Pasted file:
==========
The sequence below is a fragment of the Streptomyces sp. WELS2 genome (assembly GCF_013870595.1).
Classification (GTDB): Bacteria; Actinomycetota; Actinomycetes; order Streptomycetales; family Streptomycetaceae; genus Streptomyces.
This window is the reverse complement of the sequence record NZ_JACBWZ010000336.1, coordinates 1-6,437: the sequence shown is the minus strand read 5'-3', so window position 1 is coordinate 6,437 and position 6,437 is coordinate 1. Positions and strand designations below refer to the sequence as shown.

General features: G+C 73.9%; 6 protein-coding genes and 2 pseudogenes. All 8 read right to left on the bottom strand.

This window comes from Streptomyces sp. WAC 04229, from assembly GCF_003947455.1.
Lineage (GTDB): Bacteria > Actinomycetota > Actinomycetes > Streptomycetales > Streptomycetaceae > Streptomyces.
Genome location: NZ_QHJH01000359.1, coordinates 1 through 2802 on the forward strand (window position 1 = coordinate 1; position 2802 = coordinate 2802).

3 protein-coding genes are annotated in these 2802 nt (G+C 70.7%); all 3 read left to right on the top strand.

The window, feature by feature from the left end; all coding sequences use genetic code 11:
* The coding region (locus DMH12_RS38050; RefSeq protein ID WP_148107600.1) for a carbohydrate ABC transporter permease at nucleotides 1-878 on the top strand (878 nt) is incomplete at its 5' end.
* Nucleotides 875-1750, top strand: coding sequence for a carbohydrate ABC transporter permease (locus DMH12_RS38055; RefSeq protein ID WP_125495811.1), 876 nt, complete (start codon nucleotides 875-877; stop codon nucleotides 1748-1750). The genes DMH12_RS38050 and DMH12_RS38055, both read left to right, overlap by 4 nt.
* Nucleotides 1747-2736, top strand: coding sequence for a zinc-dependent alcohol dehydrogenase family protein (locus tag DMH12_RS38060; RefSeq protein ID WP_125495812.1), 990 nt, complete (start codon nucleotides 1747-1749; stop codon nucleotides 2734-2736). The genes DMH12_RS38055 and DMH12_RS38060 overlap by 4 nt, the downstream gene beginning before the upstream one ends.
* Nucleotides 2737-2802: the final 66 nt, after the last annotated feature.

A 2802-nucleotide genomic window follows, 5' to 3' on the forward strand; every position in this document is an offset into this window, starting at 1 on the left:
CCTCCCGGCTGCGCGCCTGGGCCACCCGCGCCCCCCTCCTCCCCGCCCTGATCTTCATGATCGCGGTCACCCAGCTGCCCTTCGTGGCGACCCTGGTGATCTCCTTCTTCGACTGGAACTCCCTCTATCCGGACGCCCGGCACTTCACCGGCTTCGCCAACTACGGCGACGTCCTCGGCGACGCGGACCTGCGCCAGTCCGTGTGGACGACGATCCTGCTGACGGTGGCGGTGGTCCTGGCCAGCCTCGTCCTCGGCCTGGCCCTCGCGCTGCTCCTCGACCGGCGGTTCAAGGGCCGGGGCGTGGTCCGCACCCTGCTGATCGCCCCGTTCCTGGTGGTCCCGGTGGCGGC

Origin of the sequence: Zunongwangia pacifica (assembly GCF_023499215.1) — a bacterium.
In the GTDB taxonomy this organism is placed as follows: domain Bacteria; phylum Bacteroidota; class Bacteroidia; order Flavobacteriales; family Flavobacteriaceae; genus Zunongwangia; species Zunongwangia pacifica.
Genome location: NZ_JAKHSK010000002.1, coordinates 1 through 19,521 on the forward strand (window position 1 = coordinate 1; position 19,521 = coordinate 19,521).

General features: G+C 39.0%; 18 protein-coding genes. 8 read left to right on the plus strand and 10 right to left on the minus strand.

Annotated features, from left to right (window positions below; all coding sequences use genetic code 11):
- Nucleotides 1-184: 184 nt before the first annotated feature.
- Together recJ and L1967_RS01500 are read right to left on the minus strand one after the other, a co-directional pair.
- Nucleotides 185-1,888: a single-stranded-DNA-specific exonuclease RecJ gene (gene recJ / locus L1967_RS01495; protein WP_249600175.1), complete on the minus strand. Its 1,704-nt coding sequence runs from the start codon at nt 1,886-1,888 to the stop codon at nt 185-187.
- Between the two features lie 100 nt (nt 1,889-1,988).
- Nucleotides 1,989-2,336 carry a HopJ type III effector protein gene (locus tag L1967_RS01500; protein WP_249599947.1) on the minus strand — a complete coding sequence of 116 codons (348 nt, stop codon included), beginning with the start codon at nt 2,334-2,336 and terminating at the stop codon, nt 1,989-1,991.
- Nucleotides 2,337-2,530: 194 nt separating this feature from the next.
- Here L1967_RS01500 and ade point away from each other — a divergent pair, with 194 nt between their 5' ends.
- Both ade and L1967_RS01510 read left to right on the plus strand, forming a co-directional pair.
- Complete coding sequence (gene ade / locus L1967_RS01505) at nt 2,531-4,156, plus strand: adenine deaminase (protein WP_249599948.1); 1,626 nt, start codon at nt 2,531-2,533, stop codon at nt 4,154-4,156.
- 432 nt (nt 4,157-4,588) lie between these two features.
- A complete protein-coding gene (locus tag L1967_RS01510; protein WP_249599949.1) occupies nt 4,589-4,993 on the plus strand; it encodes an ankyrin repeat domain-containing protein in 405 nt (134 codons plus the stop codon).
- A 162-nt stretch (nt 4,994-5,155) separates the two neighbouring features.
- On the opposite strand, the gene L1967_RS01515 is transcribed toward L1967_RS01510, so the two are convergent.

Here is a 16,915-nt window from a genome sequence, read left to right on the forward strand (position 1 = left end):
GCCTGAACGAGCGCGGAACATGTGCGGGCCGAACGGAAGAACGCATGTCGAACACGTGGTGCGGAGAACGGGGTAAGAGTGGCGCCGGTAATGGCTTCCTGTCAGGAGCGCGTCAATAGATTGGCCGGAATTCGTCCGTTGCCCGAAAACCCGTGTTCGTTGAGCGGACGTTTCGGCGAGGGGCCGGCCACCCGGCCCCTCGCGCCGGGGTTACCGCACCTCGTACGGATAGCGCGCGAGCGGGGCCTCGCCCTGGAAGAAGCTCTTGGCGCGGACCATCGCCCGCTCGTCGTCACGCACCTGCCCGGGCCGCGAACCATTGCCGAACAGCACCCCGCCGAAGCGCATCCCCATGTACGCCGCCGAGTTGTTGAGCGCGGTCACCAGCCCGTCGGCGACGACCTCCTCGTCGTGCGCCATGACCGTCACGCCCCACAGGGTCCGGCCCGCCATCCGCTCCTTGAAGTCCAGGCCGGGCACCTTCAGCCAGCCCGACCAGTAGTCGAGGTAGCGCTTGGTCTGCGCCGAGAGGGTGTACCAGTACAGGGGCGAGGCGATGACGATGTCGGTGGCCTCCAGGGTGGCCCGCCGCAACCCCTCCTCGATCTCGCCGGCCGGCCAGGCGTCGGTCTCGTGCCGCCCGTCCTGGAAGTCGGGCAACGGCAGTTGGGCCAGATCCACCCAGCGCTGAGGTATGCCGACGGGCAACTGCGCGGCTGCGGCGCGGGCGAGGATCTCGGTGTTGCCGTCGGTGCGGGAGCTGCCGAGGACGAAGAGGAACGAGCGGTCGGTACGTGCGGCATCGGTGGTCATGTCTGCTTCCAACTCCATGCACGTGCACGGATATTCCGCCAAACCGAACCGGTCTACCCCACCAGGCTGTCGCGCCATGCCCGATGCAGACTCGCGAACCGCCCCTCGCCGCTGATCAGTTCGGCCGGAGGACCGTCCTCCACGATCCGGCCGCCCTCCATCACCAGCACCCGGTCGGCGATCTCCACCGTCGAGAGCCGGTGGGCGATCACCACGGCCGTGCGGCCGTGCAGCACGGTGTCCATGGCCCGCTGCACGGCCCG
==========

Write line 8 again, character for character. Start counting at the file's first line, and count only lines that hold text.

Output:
3 protein-coding genes are annotated in these 2802 nt (G+C 70.7%); all 3 read left to right on the top strand.